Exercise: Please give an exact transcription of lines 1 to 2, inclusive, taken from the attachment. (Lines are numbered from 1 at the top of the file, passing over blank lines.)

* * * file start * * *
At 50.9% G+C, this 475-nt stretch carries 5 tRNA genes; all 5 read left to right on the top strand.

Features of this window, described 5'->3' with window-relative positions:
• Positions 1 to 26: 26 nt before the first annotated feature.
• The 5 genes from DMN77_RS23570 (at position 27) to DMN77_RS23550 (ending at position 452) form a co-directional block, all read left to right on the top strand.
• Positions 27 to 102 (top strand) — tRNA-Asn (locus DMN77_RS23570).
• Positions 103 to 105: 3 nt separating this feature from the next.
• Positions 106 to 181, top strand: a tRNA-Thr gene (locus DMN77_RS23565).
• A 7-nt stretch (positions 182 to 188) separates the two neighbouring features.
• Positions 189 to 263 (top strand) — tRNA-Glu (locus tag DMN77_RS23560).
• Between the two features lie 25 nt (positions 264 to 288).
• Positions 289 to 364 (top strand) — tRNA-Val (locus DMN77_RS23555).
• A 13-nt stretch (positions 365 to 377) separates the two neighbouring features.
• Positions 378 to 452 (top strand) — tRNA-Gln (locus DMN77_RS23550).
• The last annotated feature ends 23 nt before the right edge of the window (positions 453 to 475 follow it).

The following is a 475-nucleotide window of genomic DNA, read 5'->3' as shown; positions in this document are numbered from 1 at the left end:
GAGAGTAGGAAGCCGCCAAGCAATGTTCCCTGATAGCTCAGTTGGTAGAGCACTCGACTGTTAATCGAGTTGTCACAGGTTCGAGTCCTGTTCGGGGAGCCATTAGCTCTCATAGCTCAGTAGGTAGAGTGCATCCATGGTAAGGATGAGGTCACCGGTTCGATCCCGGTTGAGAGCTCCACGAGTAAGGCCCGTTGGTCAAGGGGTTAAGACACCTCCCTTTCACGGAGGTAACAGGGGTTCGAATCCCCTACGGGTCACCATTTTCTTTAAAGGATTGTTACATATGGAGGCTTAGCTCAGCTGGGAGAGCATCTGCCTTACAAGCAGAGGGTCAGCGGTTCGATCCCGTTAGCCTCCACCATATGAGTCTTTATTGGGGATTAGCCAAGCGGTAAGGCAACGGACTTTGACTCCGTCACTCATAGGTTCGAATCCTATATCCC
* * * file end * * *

At 50.9% G+C, this 475-nt stretch carries 5 tRNA genes; all 5 read left to right on the top strand.

Features of this window, described 5'->3' with window-relative positions: